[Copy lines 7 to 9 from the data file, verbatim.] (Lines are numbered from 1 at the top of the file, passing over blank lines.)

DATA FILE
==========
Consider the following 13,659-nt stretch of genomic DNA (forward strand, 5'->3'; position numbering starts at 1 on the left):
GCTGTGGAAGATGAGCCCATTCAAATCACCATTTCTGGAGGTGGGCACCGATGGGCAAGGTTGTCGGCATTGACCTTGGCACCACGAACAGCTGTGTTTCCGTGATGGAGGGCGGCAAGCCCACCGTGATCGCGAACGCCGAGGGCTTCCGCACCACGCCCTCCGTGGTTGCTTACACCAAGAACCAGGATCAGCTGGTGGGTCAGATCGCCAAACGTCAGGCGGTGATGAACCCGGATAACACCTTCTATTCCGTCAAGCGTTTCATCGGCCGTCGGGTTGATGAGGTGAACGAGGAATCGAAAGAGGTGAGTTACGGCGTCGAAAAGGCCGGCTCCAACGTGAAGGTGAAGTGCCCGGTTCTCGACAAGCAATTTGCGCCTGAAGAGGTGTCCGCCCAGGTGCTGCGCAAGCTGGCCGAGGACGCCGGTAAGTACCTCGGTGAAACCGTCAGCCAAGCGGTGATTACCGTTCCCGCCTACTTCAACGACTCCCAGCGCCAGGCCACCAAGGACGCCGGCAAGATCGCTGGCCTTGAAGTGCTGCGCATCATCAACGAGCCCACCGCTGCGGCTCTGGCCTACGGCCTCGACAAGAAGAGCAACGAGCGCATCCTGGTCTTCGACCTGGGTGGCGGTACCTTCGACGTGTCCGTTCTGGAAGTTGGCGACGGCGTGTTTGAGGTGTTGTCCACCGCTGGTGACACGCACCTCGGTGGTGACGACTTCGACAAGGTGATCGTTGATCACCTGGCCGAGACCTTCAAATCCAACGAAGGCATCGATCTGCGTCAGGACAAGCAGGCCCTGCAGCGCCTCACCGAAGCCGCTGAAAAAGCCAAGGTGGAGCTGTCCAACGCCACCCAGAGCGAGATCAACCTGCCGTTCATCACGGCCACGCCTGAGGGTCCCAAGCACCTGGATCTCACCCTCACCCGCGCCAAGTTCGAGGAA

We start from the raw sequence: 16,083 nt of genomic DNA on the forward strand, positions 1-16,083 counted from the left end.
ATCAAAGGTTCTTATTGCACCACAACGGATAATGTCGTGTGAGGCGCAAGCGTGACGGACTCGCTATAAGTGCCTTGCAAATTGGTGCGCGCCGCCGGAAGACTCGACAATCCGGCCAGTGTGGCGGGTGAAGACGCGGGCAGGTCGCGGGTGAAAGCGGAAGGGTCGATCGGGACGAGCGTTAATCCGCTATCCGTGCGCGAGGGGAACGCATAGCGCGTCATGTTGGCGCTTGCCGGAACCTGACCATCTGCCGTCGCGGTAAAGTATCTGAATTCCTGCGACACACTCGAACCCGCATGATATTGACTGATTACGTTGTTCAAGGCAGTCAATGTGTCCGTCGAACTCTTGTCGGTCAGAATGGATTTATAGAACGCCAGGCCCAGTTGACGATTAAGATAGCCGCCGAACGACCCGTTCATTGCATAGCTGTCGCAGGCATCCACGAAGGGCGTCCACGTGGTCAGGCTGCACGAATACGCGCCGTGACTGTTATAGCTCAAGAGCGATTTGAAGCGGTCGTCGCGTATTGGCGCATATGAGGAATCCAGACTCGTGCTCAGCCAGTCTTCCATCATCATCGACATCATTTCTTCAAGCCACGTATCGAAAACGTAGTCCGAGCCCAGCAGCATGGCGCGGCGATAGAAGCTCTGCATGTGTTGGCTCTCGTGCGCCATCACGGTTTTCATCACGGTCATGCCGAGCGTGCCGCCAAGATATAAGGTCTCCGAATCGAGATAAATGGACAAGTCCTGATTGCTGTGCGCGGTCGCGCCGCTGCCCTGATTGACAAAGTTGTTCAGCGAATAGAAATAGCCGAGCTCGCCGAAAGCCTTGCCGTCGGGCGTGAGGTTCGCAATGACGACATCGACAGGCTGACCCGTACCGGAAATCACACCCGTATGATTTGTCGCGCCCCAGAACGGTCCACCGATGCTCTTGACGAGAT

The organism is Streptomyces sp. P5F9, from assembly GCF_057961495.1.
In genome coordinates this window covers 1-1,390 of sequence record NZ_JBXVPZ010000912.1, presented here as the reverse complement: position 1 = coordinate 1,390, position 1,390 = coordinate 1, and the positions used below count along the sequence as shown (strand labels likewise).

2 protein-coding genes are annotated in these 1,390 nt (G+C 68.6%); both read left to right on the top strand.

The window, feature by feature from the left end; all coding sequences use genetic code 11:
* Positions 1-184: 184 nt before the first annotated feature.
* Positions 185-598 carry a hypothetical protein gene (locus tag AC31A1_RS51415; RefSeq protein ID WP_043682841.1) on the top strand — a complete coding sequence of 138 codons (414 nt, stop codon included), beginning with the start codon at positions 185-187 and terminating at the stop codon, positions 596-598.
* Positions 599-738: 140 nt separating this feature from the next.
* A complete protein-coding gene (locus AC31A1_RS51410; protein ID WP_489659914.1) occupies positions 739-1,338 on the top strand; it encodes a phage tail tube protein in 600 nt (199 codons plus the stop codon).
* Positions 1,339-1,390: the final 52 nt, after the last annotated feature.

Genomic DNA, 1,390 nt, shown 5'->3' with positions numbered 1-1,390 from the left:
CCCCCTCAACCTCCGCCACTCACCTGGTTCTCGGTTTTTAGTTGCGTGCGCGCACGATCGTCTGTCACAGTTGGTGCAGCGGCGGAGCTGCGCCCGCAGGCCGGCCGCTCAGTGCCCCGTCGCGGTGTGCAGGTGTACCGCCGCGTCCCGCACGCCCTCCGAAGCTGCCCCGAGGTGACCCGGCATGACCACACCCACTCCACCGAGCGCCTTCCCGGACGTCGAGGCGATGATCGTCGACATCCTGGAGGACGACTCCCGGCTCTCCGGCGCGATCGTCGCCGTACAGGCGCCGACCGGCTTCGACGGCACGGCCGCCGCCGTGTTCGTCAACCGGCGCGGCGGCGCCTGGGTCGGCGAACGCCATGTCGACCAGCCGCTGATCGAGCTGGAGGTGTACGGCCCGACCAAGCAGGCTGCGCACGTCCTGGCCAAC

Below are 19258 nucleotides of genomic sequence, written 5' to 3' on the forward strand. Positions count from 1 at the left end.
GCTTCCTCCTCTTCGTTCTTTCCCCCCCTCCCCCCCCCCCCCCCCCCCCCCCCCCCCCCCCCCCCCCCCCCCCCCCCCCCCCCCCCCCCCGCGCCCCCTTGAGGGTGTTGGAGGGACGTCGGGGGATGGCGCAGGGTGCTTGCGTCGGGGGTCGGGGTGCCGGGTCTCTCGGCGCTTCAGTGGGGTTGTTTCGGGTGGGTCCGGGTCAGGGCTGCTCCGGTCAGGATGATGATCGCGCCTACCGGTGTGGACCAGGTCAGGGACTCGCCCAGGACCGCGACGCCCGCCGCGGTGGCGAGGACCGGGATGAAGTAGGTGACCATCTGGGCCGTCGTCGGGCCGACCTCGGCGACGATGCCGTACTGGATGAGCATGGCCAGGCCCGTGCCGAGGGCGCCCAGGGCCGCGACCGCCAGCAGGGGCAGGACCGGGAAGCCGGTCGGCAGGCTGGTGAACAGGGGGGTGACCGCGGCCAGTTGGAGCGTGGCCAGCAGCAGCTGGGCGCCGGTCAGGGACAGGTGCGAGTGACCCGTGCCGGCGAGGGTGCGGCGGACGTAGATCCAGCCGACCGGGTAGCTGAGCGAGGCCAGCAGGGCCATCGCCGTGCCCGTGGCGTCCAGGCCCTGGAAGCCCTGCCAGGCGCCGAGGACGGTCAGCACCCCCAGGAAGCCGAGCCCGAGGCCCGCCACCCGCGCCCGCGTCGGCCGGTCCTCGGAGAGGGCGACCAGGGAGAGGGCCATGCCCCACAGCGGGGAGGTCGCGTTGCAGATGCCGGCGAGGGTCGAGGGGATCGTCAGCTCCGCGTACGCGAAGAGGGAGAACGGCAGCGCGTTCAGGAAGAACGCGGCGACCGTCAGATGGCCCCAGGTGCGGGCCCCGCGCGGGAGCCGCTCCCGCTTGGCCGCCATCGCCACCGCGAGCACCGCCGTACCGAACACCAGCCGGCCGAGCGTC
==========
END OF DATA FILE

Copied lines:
2 protein-coding genes are annotated in these 1,390 nt (G+C 68.6%); both read left to right on the top strand.

The window, feature by feature from the left end; all coding sequences use genetic code 11:
* Positions 1-184: 184 nt before the first annotated feature.